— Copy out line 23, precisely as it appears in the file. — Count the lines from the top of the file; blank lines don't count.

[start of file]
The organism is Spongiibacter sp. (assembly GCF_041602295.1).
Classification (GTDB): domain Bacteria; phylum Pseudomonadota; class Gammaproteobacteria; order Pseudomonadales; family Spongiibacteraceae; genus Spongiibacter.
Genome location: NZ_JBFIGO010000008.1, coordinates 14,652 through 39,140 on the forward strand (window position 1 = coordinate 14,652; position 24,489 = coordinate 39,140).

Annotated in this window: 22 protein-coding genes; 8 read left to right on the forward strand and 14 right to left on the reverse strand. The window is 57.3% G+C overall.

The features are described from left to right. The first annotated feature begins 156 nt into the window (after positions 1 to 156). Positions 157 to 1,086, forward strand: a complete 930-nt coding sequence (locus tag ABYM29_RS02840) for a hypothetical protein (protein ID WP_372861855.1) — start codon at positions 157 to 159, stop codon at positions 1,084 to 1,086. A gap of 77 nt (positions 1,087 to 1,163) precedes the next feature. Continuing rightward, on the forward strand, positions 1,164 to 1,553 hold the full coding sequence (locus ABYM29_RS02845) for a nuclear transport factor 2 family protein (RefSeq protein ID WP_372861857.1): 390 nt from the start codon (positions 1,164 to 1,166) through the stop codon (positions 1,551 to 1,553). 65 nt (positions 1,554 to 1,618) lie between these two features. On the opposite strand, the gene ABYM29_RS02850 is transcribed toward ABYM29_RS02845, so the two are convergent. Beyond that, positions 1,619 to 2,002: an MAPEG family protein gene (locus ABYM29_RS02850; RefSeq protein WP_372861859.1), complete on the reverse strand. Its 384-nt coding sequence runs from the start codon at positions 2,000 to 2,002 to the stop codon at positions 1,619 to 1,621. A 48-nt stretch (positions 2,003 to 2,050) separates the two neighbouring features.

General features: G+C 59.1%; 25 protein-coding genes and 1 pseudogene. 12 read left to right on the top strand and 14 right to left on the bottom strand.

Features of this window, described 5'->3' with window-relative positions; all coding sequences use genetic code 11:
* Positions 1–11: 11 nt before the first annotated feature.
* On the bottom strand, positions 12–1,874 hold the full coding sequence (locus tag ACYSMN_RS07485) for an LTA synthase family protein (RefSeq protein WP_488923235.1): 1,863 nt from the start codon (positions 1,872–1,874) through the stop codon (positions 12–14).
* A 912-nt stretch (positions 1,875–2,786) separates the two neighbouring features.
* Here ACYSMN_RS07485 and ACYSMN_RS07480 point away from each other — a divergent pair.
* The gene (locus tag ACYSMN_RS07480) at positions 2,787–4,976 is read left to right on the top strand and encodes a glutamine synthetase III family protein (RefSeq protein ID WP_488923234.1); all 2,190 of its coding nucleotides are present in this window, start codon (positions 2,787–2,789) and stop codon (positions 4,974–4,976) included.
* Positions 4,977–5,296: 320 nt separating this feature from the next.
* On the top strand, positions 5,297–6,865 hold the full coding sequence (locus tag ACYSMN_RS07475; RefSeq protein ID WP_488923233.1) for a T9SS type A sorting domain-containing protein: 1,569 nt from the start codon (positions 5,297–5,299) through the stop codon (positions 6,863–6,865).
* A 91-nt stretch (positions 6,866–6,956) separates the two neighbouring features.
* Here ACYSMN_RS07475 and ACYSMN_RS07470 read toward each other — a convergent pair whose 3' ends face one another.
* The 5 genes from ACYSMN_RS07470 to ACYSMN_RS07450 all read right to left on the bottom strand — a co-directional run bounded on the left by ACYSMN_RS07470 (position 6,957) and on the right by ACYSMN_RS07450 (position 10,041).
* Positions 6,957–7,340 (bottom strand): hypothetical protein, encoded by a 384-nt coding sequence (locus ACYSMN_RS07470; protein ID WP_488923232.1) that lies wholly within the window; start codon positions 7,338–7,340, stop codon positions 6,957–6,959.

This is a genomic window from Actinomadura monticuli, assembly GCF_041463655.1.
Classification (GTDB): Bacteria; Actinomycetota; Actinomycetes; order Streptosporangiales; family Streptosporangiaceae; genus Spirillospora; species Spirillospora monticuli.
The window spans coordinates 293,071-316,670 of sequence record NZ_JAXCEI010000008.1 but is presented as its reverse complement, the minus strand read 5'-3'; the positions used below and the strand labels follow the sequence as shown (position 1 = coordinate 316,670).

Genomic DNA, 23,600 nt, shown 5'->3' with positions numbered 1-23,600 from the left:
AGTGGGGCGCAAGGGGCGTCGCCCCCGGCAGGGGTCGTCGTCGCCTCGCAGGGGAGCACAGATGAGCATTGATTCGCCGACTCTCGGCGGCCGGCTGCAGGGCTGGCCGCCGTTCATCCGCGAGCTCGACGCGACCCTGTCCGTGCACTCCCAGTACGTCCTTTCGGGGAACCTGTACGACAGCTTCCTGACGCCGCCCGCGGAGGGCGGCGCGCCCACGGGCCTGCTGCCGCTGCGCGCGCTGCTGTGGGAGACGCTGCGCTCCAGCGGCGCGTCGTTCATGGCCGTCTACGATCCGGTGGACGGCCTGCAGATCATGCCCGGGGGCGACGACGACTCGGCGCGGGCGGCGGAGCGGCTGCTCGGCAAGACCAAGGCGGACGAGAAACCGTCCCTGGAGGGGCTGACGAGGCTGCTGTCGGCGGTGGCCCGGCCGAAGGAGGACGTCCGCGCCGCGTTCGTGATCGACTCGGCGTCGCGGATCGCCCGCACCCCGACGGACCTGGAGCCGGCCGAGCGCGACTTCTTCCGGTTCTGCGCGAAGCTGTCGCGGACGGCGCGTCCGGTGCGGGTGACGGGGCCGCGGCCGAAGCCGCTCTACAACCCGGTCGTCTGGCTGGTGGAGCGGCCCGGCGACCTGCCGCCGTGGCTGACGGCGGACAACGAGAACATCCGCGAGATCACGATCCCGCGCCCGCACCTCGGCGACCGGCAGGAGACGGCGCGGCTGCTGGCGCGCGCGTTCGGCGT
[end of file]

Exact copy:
AGTGGGGCGCAAGGGGCGTCGCCCCCGGCAGGGGTCGTCGTCGCCTCGCAGGGGAGCACAGATGAGCATTGATTCGCCGACTCTCGGCGGCCGGCTGCAGGGCTGGCCGCCGTTCATCCGCGAGCTCGACGCGACCCTGTCCGTGCACTCCCAGTACGTCCTTTCGGGGAACCTGTACGACAGCTTCCTGACGCCGCCCGCGGAGGGCGGCGCGCCCACGGGCCTGCTGCCGCTGCGCGCGCTGCTGTGGGAGACGCTGCGCTCCAGCGGCGCGTCGTTCATGGCCGTCTACGATCCGGTGGACGGCCTGCAGATCATGCCCGGGGGCGACGACGACTCGGCGCGGGCGGCGGAGCGGCTGCTCGGCAAGACCAAGGCGGACGAGAAACCGTCCCTGGAGGGGCTGACGAGGCTGCTGTCGGCGGTGGCCCGGCCGAAGGAGGACGTCCGCGCCGCGTTCGTGATCGACTCGGCGTCGCGGATCGCCCGCACCCCGACGGACCTGGAGCCGGCCGAGCGCGACTTCTTCCGGTTCTGCGCGAAGCTGTCGCGGACGGCGCGTCCGGTGCGGGTGACGGGGCCGCGGCCGAAGCCGCTCTACAACCCGGTCGTCTGGCTGGTGGAGCGGCCCGGCGACCTGCCGCCGTGGCTGACGGCGGACAACGAGAACATCCGCGAGATCACGATCCCGCGCCCGCACCTCGGCGACCGGCAGGAGACGGCGCGGCTGCTGGCGCGCGCGTTCGGCGT